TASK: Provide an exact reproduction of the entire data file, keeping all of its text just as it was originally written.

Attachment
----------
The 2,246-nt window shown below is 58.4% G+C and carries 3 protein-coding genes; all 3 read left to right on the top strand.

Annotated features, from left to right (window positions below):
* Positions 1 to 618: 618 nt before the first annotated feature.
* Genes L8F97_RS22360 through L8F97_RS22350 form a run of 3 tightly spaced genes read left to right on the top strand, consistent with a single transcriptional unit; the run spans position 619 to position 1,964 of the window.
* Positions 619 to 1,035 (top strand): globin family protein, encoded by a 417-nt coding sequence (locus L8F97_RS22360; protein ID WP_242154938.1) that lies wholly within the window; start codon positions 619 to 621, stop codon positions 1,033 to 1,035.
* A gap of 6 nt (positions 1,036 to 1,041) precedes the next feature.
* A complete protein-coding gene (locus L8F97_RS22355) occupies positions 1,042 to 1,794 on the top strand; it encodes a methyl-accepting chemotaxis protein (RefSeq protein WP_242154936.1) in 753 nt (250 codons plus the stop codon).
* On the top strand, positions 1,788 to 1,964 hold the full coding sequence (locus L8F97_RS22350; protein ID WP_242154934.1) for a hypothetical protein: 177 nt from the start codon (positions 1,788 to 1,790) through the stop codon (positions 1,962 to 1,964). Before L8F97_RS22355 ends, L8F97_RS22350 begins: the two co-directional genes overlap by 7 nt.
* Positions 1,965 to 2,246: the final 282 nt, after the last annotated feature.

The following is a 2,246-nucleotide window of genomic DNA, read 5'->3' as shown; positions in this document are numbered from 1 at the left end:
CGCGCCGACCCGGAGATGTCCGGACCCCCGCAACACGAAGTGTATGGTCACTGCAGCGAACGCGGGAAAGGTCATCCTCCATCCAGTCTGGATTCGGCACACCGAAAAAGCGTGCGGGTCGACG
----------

The 2,246-nt window shown below is 58.4% G+C and carries 3 protein-coding genes; all 3 read left to right on the top strand.

Annotated features, from left to right (window positions below):
* Positions 1 to 618: 618 nt before the first annotated feature.
* Genes L8F97_RS22360 through L8F97_RS22350 form a run of 3 tightly spaced genes read left to right on the top strand, consistent with a single transcriptional unit; the run spans position 619 to position 1,964 of the window.
* Positions 619 to 1,035 (top strand): globin family protein, encoded by a 417-nt coding sequence (locus L8F97_RS22360; protein ID WP_242154938.1) that lies wholly within the window; start codon positions 619 to 621, stop codon positions 1,033 to 1,035.
* A gap of 6 nt (positions 1,036 to 1,041) precedes the next feature.
* A complete protein-coding gene (locus L8F97_RS22355) occupies positions 1,042 to 1,794 on the top strand; it encodes a methyl-accepting chemotaxis protein (RefSeq protein WP_242154936.1) in 753 nt (250 codons plus the stop codon).
* On the top strand, positions 1,788 to 1,964 hold the full coding sequence (locus L8F97_RS22350; protein ID WP_242154934.1) for a hypothetical protein: 177 nt from the start codon (positions 1,788 to 1,790) through the stop codon (positions 1,962 to 1,964). Before L8F97_RS22355 ends, L8F97_RS22350 begins: the two co-directional genes overlap by 7 nt.
* Positions 1,965 to 2,246: the final 282 nt, after the last annotated feature.

The following is a 2,246-nucleotide window of genomic DNA, read 5'->3' as shown; positions in this document are numbered from 1 at the left end:
CGCGCCGACCCGGAGATGTCCGGACCCCCGCAACACGAAGTGTATGGTCACTGCAGCGAACGCGGGAAAGGTCATCCTCCATCCAGTCTGGATTCGGCACACCGAAAAAGCGTGCGGGTCGACG